Low fuel prices seen snipping subsidy burden
More funds to be available for
reinvestment with low fuel prices,
BY A CORRESPONDENT
October 4, 2006
With the softening of international prices set to reduce the subsidy burden, more funds are expected to be available for reinvestment in public sector undertakings (PSUs). The reduced burden of subsidy would mean that funds would be available for re-investment in PSUs, observed Union Finance Minister P Chidambaram.
Crude oil dropped to the lowest in more than seven months on expectations that US fuel supplies will climb for an eighth consecutive week. With the current decline in oil prices, the oil marketing companies have managed to break even on the sale of petrol, while still incurring a loss of Rs 5 on each litre of diesel.
However, the benefit of softening international crude prices will not be passed on to the consumers now the Finance Minister said. The dropping of prices would help reduce the amount of subsidies, he added. Elaborating on what that meant, he said the government had not passed on the burden to the consumers when the international oil prices went up. The reduced international oil prices have only lessened the subsidy burden of firms like ONGC, oil marketing companies and the government, he opined.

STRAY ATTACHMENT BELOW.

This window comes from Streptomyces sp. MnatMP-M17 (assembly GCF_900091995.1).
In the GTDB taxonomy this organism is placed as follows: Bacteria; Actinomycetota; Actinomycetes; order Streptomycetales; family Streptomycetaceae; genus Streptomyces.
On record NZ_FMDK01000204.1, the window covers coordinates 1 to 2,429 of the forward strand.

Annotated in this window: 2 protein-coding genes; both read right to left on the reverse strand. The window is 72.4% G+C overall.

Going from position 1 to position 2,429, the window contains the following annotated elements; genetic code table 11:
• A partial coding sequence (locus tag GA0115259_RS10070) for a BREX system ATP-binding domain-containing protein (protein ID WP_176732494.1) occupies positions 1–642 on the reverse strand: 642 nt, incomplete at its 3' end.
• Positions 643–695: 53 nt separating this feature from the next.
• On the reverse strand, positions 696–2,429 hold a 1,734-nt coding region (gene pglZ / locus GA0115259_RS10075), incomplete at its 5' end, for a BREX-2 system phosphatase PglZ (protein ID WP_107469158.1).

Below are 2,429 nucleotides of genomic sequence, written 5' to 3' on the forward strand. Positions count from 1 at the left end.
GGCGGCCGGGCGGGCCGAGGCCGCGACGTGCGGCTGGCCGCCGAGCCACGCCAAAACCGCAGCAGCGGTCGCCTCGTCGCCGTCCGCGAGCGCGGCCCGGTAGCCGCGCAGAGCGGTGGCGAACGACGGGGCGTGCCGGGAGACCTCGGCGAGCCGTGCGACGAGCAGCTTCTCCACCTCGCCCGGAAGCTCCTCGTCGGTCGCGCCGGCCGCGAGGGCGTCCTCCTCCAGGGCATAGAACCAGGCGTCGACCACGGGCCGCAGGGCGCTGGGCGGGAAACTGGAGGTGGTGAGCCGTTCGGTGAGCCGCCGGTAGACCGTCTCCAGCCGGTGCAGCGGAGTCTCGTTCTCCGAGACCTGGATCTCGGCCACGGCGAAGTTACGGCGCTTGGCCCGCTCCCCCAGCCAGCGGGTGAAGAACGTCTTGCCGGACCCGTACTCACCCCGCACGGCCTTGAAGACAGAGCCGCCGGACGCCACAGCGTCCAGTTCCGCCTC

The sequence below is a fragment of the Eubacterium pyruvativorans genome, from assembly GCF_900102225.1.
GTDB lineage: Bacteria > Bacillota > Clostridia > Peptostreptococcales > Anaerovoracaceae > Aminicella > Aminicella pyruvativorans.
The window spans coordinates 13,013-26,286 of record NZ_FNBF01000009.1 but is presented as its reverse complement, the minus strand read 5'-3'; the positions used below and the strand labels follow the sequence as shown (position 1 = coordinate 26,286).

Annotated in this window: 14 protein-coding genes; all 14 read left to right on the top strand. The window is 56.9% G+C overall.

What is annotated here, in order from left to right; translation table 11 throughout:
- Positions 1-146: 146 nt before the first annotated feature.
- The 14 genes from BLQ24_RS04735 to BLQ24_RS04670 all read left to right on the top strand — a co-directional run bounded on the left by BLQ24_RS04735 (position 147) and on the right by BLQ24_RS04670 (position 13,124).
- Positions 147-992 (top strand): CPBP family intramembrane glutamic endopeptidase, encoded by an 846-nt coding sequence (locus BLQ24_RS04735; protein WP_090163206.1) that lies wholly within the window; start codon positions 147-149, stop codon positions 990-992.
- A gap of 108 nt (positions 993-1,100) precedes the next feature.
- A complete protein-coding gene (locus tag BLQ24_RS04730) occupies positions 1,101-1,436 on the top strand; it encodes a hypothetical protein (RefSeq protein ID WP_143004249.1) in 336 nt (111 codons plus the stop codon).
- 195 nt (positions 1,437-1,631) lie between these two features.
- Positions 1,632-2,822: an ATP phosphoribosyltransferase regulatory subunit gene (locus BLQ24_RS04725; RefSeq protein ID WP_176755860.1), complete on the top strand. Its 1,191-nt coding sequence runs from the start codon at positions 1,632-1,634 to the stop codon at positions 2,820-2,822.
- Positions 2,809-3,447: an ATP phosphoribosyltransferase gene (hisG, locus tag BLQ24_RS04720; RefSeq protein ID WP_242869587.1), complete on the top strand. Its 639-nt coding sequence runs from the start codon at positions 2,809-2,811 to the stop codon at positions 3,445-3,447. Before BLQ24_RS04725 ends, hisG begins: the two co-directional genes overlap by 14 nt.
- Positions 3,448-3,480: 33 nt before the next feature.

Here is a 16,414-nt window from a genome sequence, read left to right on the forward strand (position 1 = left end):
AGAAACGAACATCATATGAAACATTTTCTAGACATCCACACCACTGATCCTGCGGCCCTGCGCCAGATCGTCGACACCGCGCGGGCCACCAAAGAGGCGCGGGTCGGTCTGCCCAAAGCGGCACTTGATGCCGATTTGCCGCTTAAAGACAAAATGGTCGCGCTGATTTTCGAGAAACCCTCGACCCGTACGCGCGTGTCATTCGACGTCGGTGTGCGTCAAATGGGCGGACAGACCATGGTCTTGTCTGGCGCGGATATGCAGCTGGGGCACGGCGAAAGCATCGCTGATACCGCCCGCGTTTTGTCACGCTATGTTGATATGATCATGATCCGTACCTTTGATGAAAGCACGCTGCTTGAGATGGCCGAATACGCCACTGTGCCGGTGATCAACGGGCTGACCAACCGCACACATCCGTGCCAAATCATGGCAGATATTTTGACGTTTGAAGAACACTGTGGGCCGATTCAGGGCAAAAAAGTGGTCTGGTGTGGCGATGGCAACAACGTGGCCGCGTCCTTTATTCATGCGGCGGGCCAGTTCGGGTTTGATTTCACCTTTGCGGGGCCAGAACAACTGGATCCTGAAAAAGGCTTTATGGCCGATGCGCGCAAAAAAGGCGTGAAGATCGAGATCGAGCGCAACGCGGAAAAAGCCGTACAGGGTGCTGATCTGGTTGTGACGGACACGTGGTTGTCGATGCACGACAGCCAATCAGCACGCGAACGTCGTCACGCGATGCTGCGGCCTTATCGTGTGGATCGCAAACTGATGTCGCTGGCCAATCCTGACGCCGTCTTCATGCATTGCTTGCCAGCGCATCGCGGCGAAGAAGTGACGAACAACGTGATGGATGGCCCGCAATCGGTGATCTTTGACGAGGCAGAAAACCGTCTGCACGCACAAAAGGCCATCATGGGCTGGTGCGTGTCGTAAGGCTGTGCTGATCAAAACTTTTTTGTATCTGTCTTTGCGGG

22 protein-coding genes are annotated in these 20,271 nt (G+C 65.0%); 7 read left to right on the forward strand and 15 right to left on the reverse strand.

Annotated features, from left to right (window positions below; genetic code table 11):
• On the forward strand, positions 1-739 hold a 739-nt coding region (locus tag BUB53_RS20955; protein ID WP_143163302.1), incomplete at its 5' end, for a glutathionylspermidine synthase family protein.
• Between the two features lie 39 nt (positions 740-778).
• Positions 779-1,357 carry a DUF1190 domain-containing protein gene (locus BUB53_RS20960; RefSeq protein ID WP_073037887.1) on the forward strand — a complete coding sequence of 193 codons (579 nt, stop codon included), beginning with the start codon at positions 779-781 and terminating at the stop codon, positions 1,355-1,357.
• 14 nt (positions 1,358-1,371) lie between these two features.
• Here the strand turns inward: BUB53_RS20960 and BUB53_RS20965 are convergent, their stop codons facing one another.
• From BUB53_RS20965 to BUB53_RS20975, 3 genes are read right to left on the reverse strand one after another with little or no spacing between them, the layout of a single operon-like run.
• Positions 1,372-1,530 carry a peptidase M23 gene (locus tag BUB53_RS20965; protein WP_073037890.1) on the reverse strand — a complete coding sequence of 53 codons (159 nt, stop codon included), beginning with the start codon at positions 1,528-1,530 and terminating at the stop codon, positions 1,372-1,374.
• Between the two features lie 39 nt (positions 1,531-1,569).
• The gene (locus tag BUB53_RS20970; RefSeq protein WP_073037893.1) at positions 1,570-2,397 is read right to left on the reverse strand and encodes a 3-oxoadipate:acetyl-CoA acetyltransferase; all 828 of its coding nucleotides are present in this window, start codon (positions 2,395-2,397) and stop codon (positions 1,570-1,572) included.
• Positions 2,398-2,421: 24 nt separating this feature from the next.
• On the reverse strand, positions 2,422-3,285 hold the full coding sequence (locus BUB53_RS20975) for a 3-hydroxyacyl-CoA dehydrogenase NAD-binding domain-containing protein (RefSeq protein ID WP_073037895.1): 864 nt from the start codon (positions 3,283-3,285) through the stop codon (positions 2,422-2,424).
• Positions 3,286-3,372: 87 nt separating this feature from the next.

Saying that that the government would issue bonds to public sector oil marketing firms soon, he said oil bonds would be given to these companies in a bid to compensate them for selling petrol and diesel at government prices. These prices, he said, are much lower than the prevailing international price of fuel. The government plans to issue oil bonds in two tranches of Rs 14,150 crore.
Meanwhile in the international market, crude oil price steadied around $58 per barrel on Wednesday taking losses for the week to more than 7 per cent. While Nymex crude dropped 37 cents to $58.31 in Singapore deals - the lowest since mid-February after the $2.35 fall in New York deals on Tuesday. London Brent dropped 41 cents to $58.02 after hitting $57.78. This in fact is the lowest since December 30, last year.